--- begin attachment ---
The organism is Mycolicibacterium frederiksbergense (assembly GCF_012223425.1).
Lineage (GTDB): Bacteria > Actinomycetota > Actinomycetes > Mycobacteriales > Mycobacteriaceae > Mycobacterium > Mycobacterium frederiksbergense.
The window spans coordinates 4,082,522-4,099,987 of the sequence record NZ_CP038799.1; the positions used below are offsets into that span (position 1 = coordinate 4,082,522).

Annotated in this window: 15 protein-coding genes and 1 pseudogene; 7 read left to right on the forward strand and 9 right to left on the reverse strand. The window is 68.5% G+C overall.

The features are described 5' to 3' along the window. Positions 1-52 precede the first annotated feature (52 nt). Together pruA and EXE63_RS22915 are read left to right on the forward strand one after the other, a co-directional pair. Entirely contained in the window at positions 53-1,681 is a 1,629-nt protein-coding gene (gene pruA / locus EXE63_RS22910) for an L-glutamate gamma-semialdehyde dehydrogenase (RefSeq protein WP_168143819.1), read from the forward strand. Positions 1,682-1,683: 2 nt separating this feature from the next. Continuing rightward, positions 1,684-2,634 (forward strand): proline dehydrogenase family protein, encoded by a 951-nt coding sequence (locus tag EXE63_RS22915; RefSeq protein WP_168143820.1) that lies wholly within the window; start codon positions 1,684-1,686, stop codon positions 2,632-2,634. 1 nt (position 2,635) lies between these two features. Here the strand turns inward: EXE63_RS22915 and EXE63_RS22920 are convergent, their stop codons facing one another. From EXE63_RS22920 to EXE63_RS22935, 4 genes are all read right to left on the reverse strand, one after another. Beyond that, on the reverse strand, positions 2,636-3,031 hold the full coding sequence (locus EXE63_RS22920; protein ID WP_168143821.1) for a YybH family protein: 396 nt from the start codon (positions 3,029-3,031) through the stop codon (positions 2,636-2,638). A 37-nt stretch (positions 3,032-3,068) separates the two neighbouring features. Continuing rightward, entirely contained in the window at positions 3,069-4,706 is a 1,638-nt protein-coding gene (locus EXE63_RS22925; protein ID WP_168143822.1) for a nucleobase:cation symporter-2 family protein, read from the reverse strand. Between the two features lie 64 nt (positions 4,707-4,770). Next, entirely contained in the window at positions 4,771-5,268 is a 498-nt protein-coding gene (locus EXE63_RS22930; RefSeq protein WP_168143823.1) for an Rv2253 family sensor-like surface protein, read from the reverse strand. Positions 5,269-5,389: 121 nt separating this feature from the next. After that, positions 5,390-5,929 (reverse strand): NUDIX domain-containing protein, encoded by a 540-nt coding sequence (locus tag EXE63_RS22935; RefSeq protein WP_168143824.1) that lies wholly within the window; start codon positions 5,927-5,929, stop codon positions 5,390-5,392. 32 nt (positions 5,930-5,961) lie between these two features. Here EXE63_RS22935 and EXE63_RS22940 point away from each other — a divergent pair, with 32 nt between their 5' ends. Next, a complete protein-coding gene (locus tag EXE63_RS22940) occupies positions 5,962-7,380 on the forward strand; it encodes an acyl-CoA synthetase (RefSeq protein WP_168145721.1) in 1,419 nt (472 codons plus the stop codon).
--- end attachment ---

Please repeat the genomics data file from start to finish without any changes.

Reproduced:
The organism is Mycolicibacterium frederiksbergense (assembly GCF_012223425.1).
Lineage (GTDB): Bacteria > Actinomycetota > Actinomycetes > Mycobacteriales > Mycobacteriaceae > Mycobacterium > Mycobacterium frederiksbergense.
The window spans coordinates 4,082,522-4,099,987 of the sequence record NZ_CP038799.1; the positions used below are offsets into that span (position 1 = coordinate 4,082,522).

Annotated in this window: 15 protein-coding genes and 1 pseudogene; 7 read left to right on the forward strand and 9 right to left on the reverse strand. The window is 68.5% G+C overall.

The features are described 5' to 3' along the window. Positions 1-52 precede the first annotated feature (52 nt). Together pruA and EXE63_RS22915 are read left to right on the forward strand one after the other, a co-directional pair. Entirely contained in the window at positions 53-1,681 is a 1,629-nt protein-coding gene (gene pruA / locus EXE63_RS22910) for an L-glutamate gamma-semialdehyde dehydrogenase (RefSeq protein WP_168143819.1), read from the forward strand. Positions 1,682-1,683: 2 nt separating this feature from the next. Continuing rightward, positions 1,684-2,634 (forward strand): proline dehydrogenase family protein, encoded by a 951-nt coding sequence (locus tag EXE63_RS22915; RefSeq protein WP_168143820.1) that lies wholly within the window; start codon positions 1,684-1,686, stop codon positions 2,632-2,634. 1 nt (position 2,635) lies between these two features. Here the strand turns inward: EXE63_RS22915 and EXE63_RS22920 are convergent, their stop codons facing one another. From EXE63_RS22920 to EXE63_RS22935, 4 genes are all read right to left on the reverse strand, one after another. Beyond that, on the reverse strand, positions 2,636-3,031 hold the full coding sequence (locus EXE63_RS22920; protein ID WP_168143821.1) for a YybH family protein: 396 nt from the start codon (positions 3,029-3,031) through the stop codon (positions 2,636-2,638). A 37-nt stretch (positions 3,032-3,068) separates the two neighbouring features. Continuing rightward, entirely contained in the window at positions 3,069-4,706 is a 1,638-nt protein-coding gene (locus EXE63_RS22925; protein ID WP_168143822.1) for a nucleobase:cation symporter-2 family protein, read from the reverse strand. Between the two features lie 64 nt (positions 4,707-4,770). Next, entirely contained in the window at positions 4,771-5,268 is a 498-nt protein-coding gene (locus EXE63_RS22930; RefSeq protein WP_168143823.1) for an Rv2253 family sensor-like surface protein, read from the reverse strand. Positions 5,269-5,389: 121 nt separating this feature from the next. After that, positions 5,390-5,929 (reverse strand): NUDIX domain-containing protein, encoded by a 540-nt coding sequence (locus tag EXE63_RS22935; RefSeq protein WP_168143824.1) that lies wholly within the window; start codon positions 5,927-5,929, stop codon positions 5,390-5,392. 32 nt (positions 5,930-5,961) lie between these two features. Here EXE63_RS22935 and EXE63_RS22940 point away from each other — a divergent pair, with 32 nt between their 5' ends. Next, a complete protein-coding gene (locus tag EXE63_RS22940) occupies positions 5,962-7,380 on the forward strand; it encodes an acyl-CoA synthetase (RefSeq protein WP_168145721.1) in 1,419 nt (472 codons plus the stop codon).